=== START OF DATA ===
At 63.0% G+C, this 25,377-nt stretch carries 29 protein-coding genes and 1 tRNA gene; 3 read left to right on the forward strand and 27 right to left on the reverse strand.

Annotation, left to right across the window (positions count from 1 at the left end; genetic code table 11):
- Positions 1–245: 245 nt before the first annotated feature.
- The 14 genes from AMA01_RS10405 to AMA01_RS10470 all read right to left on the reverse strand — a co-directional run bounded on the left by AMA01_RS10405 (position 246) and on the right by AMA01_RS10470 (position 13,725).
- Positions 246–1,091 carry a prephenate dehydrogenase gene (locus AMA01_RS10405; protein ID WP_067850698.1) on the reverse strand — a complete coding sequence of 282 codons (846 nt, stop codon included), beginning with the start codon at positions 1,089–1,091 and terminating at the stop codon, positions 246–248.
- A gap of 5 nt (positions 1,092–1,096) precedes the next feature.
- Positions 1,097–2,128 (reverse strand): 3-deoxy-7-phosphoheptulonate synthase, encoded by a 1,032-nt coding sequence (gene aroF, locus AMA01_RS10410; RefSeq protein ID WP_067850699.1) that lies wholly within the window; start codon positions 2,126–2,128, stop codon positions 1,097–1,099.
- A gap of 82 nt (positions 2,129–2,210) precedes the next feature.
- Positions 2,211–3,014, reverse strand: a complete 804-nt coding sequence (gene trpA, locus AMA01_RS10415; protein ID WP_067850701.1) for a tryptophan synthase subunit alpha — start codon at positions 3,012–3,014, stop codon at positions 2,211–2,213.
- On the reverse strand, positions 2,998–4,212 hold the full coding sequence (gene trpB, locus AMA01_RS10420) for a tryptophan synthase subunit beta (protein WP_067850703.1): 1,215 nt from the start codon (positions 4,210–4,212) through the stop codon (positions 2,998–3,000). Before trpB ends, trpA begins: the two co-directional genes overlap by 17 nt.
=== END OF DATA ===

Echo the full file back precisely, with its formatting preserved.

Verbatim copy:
At 63.0% G+C, this 25,377-nt stretch carries 29 protein-coding genes and 1 tRNA gene; 3 read left to right on the forward strand and 27 right to left on the reverse strand.

Annotation, left to right across the window (positions count from 1 at the left end; genetic code table 11):
- Positions 1–245: 245 nt before the first annotated feature.
- The 14 genes from AMA01_RS10405 to AMA01_RS10470 all read right to left on the reverse strand — a co-directional run bounded on the left by AMA01_RS10405 (position 246) and on the right by AMA01_RS10470 (position 13,725).
- Positions 246–1,091 carry a prephenate dehydrogenase gene (locus AMA01_RS10405; protein ID WP_067850698.1) on the reverse strand — a complete coding sequence of 282 codons (846 nt, stop codon included), beginning with the start codon at positions 1,089–1,091 and terminating at the stop codon, positions 246–248.
- A gap of 5 nt (positions 1,092–1,096) precedes the next feature.
- Positions 1,097–2,128 (reverse strand): 3-deoxy-7-phosphoheptulonate synthase, encoded by a 1,032-nt coding sequence (gene aroF, locus AMA01_RS10410; RefSeq protein ID WP_067850699.1) that lies wholly within the window; start codon positions 2,126–2,128, stop codon positions 1,097–1,099.
- A gap of 82 nt (positions 2,129–2,210) precedes the next feature.
- Positions 2,211–3,014, reverse strand: a complete 804-nt coding sequence (gene trpA, locus AMA01_RS10415; protein ID WP_067850701.1) for a tryptophan synthase subunit alpha — start codon at positions 3,012–3,014, stop codon at positions 2,211–2,213.
- On the reverse strand, positions 2,998–4,212 hold the full coding sequence (gene trpB, locus AMA01_RS10420) for a tryptophan synthase subunit beta (protein WP_067850703.1): 1,215 nt from the start codon (positions 4,210–4,212) through the stop codon (positions 2,998–3,000). Before trpB ends, trpA begins: the two co-directional genes overlap by 17 nt.